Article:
Looking at the phosphate value chain, from mine to table, around 4-5 million tonnes of P2O5 is made available in Europe annually. Less than 10% of the product – whether it be phosphate rock, phosphoric acid or finished product – is originally sourced from within the EU-borders. The remainder is supplied from Morocco, Russia, Israel, Tunisia, Algeria and a selection of other countries.
Considering the original source of raw material, the manufacturing process and available RESEARCH INTO CONTAMINANTS, the weighted average content of fertiliser available across the EU-28 is estimated at 31 mg Cd/Kg P2O5. Around half of the total product falls within the 20 mg Cd/Kg P2O5 limit, while only 12% breaches the 6o mg Cd/Kg P2O5 limit.
Product stemming from parts of North and West Africa tend to have the highest cadmium concentrations. Some of these operations are believed to be enjoying a good profit margin over their cost. For example, the phosphate rock cost in Morocco has been estimated between US$20-30/tonne (free on board, 68-72% BPL), and may fall in the coming years, due to operational improvement/modernization efforts. Meanwhile, corresponding prices have averaged between 90-150/tonne over the past five years. With such good margins on raw materials supplies, it seems that the extra cost of decadmiation could be absorbed by manufacturers without having to raise final product prices.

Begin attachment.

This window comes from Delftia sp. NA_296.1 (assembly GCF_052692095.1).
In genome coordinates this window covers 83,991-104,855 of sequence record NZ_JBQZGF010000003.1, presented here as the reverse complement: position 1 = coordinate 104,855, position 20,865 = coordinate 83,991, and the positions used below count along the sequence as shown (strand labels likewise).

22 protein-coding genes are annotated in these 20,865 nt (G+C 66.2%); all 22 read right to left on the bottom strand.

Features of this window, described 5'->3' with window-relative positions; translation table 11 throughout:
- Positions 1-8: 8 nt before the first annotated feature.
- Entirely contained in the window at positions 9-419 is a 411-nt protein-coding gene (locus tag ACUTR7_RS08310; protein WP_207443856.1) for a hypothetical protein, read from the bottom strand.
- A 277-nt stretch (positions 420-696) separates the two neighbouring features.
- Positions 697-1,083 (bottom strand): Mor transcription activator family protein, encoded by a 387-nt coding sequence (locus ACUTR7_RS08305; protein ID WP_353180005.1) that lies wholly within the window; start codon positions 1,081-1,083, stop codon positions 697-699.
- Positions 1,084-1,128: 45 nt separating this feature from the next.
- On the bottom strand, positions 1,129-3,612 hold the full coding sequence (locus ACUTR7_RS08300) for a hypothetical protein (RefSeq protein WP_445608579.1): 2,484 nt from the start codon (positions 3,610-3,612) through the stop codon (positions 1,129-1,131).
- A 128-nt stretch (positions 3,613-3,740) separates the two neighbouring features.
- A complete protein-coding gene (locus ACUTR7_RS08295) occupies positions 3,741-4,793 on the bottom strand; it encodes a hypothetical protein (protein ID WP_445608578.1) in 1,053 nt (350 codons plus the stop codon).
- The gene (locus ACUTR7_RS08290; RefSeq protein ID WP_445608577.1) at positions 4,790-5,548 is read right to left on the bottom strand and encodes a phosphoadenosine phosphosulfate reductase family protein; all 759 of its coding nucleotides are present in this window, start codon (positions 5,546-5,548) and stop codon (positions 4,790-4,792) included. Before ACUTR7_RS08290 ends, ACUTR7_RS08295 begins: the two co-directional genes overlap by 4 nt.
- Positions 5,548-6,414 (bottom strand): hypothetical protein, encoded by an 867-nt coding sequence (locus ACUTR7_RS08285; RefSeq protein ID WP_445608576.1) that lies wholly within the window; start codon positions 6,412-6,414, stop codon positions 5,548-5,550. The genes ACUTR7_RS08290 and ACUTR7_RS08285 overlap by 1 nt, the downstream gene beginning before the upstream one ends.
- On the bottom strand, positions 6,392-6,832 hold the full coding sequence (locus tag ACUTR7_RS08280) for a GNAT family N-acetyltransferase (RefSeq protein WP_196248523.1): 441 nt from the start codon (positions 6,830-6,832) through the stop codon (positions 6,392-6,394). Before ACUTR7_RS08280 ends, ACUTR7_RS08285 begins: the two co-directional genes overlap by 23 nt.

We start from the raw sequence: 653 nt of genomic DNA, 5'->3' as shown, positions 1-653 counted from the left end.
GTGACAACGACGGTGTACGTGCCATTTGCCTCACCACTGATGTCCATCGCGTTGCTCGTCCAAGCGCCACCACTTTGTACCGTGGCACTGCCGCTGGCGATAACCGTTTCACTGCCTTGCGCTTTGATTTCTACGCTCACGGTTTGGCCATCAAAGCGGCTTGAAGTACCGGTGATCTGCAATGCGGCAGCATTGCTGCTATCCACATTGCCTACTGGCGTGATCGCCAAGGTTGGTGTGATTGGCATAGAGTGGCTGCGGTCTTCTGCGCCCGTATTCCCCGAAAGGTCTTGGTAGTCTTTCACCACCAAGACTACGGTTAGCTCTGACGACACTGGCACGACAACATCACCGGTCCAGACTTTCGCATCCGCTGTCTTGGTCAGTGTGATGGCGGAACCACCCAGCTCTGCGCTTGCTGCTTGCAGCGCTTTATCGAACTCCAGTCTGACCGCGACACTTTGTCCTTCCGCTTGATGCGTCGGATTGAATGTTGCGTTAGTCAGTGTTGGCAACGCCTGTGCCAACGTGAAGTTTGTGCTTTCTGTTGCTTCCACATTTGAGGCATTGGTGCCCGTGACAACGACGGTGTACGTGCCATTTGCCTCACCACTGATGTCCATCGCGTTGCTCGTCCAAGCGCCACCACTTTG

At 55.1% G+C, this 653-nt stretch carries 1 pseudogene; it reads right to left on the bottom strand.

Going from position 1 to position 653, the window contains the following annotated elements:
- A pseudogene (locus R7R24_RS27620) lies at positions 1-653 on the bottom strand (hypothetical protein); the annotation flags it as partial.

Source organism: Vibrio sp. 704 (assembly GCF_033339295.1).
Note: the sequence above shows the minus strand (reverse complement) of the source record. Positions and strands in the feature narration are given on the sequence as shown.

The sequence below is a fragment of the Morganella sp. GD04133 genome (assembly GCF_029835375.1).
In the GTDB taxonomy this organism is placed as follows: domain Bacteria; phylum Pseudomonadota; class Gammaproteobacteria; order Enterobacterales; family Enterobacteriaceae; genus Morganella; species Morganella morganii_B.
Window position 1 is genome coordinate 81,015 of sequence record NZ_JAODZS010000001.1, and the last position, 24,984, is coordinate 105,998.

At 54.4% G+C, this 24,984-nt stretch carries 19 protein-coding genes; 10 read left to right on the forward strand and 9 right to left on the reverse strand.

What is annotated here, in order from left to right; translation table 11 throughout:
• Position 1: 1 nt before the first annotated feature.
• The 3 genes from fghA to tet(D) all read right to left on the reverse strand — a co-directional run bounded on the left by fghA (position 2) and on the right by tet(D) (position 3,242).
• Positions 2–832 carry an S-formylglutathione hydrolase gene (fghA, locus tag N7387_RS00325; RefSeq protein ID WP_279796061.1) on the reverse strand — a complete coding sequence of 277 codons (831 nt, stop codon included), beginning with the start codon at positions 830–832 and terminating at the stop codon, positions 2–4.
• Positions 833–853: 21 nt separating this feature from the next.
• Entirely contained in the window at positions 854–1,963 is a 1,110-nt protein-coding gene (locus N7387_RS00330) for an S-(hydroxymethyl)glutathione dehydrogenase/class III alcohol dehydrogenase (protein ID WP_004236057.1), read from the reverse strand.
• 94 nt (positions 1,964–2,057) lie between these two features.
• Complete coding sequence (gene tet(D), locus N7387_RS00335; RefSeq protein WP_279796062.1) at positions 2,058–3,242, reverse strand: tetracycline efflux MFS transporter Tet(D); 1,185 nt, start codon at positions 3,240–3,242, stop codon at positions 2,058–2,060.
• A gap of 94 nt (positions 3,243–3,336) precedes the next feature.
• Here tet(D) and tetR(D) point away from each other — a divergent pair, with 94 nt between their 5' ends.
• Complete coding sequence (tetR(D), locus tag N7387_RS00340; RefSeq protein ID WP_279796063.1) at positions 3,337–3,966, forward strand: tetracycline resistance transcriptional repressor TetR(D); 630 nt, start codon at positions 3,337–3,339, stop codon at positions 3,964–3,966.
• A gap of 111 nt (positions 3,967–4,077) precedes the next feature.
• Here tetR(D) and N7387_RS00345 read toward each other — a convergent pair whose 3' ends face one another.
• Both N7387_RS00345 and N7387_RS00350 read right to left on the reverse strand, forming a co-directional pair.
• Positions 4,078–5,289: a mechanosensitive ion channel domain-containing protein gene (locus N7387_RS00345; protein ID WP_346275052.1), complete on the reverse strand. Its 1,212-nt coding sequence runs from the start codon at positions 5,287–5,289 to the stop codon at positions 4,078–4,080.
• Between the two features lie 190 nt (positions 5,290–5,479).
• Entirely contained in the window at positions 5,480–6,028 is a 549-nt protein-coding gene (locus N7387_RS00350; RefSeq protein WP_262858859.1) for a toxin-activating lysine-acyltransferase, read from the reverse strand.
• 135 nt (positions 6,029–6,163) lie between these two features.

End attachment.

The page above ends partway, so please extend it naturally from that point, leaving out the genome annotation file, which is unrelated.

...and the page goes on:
Alternatively, the EU could also choose to review its phosphate fertiliser import tariff position. Currently Chinese, US, Russian and Saudi Arabian suppliers are all subject to a 6.5% import tariff on ammoniated phosphate supplies into Europe. Depending on prices, this could add US$15-30/tonne of extra cost to the final product. Removing this would make Europe more accessible for a number of low-cost, low-cadmium suppliers, benefitting farmers in the long term.